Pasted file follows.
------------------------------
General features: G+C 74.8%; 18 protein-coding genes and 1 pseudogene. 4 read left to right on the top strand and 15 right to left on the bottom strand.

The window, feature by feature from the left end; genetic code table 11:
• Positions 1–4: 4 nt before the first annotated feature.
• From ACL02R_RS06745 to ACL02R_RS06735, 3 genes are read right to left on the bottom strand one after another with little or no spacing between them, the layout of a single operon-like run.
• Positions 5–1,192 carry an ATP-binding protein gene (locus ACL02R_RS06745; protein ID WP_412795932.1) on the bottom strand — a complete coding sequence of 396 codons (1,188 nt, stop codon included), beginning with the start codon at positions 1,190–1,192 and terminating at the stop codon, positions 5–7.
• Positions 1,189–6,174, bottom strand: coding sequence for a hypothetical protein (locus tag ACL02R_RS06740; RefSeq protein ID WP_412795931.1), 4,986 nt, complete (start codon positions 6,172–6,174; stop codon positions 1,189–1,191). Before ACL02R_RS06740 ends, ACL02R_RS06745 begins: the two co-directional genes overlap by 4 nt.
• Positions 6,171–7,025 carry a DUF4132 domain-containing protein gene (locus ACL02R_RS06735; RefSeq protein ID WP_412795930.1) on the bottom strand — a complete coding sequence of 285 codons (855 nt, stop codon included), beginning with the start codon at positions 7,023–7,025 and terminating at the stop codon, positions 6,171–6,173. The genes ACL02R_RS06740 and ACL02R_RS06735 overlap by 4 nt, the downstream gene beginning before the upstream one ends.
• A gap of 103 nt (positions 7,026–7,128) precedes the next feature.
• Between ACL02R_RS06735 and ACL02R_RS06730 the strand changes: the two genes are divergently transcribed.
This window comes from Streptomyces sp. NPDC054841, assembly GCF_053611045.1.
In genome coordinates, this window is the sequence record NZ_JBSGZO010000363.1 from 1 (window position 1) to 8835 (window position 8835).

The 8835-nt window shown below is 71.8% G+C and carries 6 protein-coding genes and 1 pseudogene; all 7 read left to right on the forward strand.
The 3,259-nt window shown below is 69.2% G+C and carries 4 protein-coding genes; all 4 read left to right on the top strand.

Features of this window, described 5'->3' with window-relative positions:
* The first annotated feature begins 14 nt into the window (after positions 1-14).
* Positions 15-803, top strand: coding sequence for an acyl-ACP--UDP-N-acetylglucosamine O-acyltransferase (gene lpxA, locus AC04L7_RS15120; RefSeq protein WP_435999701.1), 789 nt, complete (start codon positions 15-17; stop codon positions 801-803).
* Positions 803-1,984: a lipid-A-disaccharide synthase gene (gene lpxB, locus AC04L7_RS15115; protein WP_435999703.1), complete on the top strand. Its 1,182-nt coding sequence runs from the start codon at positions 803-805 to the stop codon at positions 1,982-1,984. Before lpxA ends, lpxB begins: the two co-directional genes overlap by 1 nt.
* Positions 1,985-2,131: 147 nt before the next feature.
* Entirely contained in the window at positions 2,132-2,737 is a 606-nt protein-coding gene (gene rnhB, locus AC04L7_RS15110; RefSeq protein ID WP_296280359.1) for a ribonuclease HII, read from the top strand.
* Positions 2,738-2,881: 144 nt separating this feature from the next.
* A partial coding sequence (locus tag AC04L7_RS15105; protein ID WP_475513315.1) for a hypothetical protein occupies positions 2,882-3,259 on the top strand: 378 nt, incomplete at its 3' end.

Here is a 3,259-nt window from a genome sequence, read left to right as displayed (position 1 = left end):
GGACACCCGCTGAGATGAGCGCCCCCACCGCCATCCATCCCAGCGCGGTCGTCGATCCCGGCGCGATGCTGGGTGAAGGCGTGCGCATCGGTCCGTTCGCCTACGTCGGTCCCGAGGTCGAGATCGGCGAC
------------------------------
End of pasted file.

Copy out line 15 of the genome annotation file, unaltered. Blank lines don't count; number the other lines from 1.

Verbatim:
* The first annotated feature begins 14 nt into the window (after positions 1-14).